A medieval light on the modern world

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I’ve got old-man-in-a-hurry-itis,” says Howard Brenton as he reflects on an exceptionally busy year. An incendiary political playwright, he dominated the 1970s and 1980s with controversial plays such as The Romans in Britain and The Churchill Play. However, in the 1990s he virtually disappeared. After the Berlin Wall had fallen and the end of history had been announced, there seemed to be little room for the grand and volatile theatre that had become his trademark.

But now British stages are again hosting the aggressive, intelligent and expletive-ridden lyricism of his work. In February, the Sheffield Crucible staged The Romans in Britain, and next month his 1985 hit Pravda – co-written with David Hare – will open as part of Jonathan Church’s debut season at the Chichester Festival Theatre.

As well as these revivals, there is new work. In September last year, the National Theatre produced Paul, a secular take on the story of St Paul; and this week, another new piece, In Extremis, opens at Shakespeare’s Globe.

This latest play documents the tragicomic life of Peter Abelard, the radical 12th-century French theologian. Abelard was famous for two things – he argued that reason was the best way to get closer to God, and he had an infamous affair with Heloise, a young female student. Unsurprisingly this created a conflict between him and church authorities – embodied in the script as Bernard of Clairveaux. The play depicts a life-story that was both farcical and violent.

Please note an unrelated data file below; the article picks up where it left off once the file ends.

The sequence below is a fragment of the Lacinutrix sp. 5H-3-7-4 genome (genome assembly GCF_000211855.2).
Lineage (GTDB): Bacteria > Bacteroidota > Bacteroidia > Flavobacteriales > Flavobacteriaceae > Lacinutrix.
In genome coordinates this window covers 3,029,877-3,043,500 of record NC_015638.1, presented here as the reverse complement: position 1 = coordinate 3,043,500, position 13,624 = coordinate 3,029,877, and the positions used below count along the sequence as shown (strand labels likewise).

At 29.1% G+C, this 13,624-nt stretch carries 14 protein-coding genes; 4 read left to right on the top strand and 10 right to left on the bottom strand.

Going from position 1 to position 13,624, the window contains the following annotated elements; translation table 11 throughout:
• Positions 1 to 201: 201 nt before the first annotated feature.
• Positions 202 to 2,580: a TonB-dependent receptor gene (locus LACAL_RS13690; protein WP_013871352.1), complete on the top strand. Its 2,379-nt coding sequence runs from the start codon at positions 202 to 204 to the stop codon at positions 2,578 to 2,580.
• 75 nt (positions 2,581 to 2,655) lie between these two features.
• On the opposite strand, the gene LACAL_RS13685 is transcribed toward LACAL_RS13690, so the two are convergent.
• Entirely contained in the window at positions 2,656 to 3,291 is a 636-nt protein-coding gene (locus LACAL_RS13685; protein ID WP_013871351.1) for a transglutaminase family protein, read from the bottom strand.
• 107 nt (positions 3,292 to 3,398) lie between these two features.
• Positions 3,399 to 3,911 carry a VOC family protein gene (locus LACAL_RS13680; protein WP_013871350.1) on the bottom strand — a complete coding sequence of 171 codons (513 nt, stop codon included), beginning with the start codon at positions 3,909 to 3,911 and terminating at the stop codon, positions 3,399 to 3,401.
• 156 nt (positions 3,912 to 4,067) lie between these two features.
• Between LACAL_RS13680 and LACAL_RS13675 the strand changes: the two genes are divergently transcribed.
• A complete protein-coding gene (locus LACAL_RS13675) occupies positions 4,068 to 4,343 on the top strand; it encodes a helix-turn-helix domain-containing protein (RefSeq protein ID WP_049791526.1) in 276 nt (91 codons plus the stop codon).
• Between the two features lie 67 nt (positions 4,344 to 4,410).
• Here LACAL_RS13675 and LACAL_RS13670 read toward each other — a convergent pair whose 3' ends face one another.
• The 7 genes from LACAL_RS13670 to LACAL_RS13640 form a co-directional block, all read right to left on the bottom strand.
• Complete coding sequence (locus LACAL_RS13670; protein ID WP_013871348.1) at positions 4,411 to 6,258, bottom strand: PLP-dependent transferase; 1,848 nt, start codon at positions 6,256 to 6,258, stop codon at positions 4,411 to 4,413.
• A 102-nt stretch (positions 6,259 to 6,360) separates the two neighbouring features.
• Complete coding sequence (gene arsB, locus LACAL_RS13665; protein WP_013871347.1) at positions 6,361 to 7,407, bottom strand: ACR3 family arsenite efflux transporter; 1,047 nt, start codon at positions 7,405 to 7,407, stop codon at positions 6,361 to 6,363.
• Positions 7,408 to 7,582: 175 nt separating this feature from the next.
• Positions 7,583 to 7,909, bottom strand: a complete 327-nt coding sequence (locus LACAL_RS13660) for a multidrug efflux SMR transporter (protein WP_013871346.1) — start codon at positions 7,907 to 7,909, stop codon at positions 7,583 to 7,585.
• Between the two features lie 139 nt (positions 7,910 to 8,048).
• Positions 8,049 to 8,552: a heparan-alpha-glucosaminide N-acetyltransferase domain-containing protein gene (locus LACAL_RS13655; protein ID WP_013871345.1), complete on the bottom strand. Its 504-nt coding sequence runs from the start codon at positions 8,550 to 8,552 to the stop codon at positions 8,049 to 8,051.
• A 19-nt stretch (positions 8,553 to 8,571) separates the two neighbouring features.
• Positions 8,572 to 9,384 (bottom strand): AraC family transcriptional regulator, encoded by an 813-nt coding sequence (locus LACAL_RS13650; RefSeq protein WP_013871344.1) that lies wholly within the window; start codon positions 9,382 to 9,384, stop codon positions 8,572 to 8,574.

Coming immediately after Paul, you’d be forgiven for thinking that this show demonstrates that religion is a relatively recent preoccupation for Brenton. But, as he points out, he wrote the script back in 1997 for some of his students while working as a writer in residence at a university in California. “I wanted to write a European play to strike a blow for the enlightenment,” he says. “It was a response to the big new-age movement there that hung over the place like a neon cloud, and of course also to the rise of the New [Christian] Right.”

Faith has in fact always been a keen interest of Brenton’s. He was born in 1942 to a father who was a Methodist minister, and has what he describes as “a religious background”. “I’ve always wanted to try and really get there,” he says, but adds: “I didn’t want to write about my father; his life was extraordinary really, but I could never write about that.”

In the current political climate however, the question of religion forces itself on anyone who wants to engage with world events. Brenton is forthright about this. “I’m worried about the force of these racist attitudes towards Islam, and this hateful belief in a ‘clash of civilisations’,” he says. He is quick to point out that he does not see his play as being anti-religious as such. Rather, his aim is to show that we are not engaged in a battle with any specific religion, but with fundamentalism – whether Christian or Islamic – in general, and that we have been here before.